By Charles Hallman
Emmy-winning filmmaker Gail Levin says her father often urged her to do something on Cab Calloway (1907-1994), who broke the color barrier with his signature song “Minnie the Moocher” that features the “Hi de ho” refrain. He was one of the first Black musicians to tour the segregationist South during the 1930s.
Cab Calloway: Sketches, the 2010 documentary that Levin co-wrote with French writer Jean-Francois Pitet, explores Calloway’s musical beginnings through archival footage of his work, as well as interviews with Calloway’s daughters Cecelia and Camay, his grandson Chris “Calloway” Brooks, The Blues Brothers director John Landis and others.
Often compared to the regal styling of Duke Ellington, Calloway’s style instead was “earthier,” notes Levin in a phone interview with the MSR. “Duke was so elegant, so refined and so restrained, and Cab was such a wild man in so many ways,” she explains. “He was uncontainable when he got in front of his band and the crowd.”
This however, overshadowed his musical influences, which broke many barriers. For example, “Minnie,” a song with taboo subject matter, once was featured in a Betty Boop cartoon. Calloway later published a dictionary of jive slang, starred in films and played on Broadway.
“He had cartoons drawn of him. He was a personality for children while at the same time being a very sophisticated, very irrepressible entertainer singing drug songs,” explains Levin.
The Blues Brothers, which starred John Belushi and Dan Aykroyd, reintroduced Calloway to a whole new audience three decades ago. “I think he [director John Landis] thought Cab was fantastic and was the absolute embodiment of Curtis [Calloway’s character in the film] for The Blues Brothers,” says Levin. “That was in 1980 when nobody knew who he was. Now there’s a whole other generation of people who have no idea who he was, and the meaning of the song.”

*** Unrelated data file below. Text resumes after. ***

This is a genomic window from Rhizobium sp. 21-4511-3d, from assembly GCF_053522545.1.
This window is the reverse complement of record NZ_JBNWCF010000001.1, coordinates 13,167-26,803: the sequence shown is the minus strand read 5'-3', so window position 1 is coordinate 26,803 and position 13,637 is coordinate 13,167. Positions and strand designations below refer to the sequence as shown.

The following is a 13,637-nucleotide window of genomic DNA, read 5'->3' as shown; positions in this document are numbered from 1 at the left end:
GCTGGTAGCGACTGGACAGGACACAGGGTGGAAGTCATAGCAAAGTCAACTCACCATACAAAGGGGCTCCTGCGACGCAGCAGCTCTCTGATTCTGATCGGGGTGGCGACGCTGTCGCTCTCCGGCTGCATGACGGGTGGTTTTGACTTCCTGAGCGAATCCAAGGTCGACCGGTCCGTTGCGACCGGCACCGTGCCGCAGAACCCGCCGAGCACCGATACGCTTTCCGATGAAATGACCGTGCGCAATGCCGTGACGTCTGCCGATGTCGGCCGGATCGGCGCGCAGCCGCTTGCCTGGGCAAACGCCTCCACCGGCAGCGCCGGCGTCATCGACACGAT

At nearly every Minnesota Timberwolves home game, a climatic scene in The Blues Brothers that shows Calloway singing “Hi de ho!” is played on the arena scoreboard as a rally cry. It is probably safe to say that most fans in attendance don’t really know who they are truly watching overhead.
“The audience [watching Calloway perform in The Blues Brothers] was regular people brought in for that scene,” admits Levin. “They had no idea who he was.”
Levin’s film also was included in a cinema retrospective in France, alongside The Blues Brothers: “They first screened The Blues Brothers, and then they screened the Cab film,” she says proudly.
The filmmaker also features in the film animation based on caricatures of Calloway by illustrator Steve Brodner and French cartoonist Cabu. She borrowed a page from an old Gene Kelly film, where he danced with the cartoon character Jerry the Mouse: “That was my dream from the beginning of doing the film,” says Levin. “I didn’t have the Gene Kelly budget, so we had to be very inventive.”
Playing the Kelly role was Alvin Ailey American Dance Theater choreographer/principal dancer Matthew Rushing, who explains in the film how modern Calloway’s movements were and his impact on hip hop. Rushing dances alongside an animation of vintage Calloway. “It’s all done by computer systems,” Levin points out.
Cab Calloway: Sketches is more than a biography and a tribute to one of the most popular Black big band leaders ever. However, Levin adds the one-hour film wasn’t enough time to fully present the jazz legend. “I would have liked to put much more about [his] Broadway run. He was great in Hello, Dolly and he was in The Pajama Game and in Porgy and Bess. He [also] was a gambler, and we left out some of the colorful, personal parts of his life,” notes Levin.
Nonetheless, her film fit quite nicely in the American Masters series: “I am especially delighted to bring Cab Calloway to younger audiences,” said series creator and executive producer Susan Lacy in a press release.
“I think people thought he was full of antics and full of b.s., and didn’t realize the full extent of his musicianship, his discipline, his incredible well of talent from singing, to dancing, to band leading,” concludes Levin. “To me, he was quite unique, quite original.”
To see more on Cab Calloway, go to www.pbs.org/amer icanmasters.
Charles Hallman welcomes reader responses to email@example.com.